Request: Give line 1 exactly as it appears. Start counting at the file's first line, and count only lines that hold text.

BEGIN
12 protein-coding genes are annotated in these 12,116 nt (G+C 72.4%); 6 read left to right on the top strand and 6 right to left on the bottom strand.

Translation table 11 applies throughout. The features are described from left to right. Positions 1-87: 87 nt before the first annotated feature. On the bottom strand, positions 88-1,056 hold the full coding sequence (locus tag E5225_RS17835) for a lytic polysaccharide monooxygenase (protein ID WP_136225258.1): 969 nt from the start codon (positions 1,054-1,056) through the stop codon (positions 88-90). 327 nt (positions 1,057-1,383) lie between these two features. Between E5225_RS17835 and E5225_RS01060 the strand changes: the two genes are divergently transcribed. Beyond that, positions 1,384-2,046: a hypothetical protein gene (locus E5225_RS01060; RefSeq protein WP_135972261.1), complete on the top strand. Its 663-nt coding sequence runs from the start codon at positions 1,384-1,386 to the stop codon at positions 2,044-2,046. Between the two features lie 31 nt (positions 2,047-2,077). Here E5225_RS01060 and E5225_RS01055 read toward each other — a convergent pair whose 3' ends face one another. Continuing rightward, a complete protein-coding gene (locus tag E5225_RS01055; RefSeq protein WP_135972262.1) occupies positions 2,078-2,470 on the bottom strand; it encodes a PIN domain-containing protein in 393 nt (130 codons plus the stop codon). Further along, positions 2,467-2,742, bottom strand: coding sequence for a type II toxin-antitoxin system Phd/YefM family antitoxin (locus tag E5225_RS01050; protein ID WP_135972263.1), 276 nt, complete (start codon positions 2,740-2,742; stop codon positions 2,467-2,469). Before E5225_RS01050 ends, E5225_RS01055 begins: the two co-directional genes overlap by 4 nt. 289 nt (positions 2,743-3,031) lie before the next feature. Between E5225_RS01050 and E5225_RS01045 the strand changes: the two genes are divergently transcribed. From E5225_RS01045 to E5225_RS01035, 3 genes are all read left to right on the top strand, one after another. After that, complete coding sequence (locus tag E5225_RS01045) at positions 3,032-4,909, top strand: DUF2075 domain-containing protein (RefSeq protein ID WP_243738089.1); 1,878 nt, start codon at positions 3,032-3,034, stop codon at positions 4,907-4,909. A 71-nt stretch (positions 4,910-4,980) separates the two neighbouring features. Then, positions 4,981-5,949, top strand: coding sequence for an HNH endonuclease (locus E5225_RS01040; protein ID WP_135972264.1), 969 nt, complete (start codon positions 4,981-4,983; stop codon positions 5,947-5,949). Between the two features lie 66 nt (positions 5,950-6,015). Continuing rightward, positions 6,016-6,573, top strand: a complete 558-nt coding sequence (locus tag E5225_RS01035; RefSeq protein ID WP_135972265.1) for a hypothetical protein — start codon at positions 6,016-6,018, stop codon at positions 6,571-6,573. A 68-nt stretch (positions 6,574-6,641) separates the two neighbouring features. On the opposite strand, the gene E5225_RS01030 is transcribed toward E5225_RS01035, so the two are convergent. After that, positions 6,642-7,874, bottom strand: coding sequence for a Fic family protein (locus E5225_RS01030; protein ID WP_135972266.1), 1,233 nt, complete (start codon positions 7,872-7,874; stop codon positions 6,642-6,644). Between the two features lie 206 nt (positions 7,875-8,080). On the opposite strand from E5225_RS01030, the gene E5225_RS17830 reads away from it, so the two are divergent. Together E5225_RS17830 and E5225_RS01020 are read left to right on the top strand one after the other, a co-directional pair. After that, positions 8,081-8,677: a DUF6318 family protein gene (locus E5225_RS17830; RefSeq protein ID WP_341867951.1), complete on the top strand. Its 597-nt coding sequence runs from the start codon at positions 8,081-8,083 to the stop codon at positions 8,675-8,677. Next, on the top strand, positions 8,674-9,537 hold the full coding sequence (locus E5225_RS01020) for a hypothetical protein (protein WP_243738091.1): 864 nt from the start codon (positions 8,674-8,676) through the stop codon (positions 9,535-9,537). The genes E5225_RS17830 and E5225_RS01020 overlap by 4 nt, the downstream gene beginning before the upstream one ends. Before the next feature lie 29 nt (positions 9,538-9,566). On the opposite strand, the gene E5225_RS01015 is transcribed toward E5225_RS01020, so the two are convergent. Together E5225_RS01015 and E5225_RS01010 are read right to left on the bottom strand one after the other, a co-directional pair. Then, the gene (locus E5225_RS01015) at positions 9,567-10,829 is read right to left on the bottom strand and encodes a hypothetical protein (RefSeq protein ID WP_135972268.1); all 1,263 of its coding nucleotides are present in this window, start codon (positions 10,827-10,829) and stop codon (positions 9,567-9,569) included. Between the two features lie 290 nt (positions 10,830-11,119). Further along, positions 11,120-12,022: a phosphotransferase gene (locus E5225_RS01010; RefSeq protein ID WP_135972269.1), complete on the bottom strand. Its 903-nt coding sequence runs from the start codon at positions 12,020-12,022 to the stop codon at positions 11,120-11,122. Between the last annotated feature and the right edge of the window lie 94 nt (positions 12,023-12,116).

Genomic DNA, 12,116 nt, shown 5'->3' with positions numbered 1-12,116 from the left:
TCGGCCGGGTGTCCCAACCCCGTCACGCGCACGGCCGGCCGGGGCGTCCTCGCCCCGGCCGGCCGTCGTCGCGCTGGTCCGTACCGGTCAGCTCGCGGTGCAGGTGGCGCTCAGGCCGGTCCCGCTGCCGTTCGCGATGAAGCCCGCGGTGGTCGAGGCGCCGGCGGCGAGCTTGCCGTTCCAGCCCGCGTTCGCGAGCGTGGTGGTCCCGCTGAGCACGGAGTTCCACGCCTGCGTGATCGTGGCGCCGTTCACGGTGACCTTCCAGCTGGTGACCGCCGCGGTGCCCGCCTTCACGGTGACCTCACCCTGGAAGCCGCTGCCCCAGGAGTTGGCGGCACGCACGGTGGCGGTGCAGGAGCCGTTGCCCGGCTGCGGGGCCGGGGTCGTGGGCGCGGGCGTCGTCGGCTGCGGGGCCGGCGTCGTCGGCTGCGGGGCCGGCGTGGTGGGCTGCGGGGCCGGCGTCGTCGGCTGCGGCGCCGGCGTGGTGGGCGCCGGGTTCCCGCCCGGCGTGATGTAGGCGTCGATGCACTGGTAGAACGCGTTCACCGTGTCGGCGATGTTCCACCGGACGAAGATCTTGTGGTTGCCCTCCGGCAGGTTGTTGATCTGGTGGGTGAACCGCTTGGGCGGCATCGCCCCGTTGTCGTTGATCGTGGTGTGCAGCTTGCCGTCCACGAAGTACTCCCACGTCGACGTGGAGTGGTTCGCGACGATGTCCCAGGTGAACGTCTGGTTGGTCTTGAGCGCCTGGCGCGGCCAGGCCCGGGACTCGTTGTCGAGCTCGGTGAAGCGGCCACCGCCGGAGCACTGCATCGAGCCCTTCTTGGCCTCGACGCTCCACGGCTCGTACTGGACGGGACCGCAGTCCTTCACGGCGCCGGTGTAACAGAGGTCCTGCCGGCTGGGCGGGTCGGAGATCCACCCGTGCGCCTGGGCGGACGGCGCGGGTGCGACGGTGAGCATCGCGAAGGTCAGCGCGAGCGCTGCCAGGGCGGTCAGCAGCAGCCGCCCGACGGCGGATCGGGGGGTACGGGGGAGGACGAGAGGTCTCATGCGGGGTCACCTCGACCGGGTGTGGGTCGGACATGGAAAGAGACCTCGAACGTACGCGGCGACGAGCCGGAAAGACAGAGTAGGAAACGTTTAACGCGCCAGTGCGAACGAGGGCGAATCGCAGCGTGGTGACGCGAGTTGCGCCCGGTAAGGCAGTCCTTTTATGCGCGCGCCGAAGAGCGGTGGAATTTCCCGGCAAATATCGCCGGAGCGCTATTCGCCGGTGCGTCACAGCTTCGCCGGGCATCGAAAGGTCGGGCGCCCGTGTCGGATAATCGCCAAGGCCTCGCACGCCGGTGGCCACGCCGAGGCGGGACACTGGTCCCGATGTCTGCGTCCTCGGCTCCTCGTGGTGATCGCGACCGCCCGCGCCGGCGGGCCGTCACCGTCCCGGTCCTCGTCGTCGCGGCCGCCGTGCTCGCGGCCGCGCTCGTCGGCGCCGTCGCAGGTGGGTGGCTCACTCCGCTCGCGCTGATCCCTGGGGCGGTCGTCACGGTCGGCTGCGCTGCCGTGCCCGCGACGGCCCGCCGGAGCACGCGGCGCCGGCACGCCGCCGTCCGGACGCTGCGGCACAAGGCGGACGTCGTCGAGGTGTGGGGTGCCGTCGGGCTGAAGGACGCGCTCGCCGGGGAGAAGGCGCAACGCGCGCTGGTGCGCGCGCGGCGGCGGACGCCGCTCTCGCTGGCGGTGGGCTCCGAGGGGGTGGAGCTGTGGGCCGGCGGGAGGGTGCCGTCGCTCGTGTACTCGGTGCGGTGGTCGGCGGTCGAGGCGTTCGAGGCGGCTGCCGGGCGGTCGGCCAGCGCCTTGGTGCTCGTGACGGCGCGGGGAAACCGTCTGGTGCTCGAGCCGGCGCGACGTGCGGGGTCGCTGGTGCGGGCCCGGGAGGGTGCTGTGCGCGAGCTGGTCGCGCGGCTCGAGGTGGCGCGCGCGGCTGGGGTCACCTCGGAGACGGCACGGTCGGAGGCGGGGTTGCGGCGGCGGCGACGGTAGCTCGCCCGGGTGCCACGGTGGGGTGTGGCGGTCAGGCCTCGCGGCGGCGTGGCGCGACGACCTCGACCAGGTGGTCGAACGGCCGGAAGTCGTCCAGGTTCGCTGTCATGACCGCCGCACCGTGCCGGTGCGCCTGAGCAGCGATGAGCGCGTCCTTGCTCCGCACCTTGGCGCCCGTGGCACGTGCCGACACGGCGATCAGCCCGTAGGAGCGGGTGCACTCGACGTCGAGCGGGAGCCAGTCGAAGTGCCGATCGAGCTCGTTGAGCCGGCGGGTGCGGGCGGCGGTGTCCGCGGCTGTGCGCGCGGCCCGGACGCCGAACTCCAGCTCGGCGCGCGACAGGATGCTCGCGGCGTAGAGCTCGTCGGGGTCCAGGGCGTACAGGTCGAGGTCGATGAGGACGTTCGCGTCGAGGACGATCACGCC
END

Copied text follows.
12 protein-coding genes are annotated in these 12,116 nt (G+C 72.4%); 6 read left to right on the top strand and 6 right to left on the bottom strand.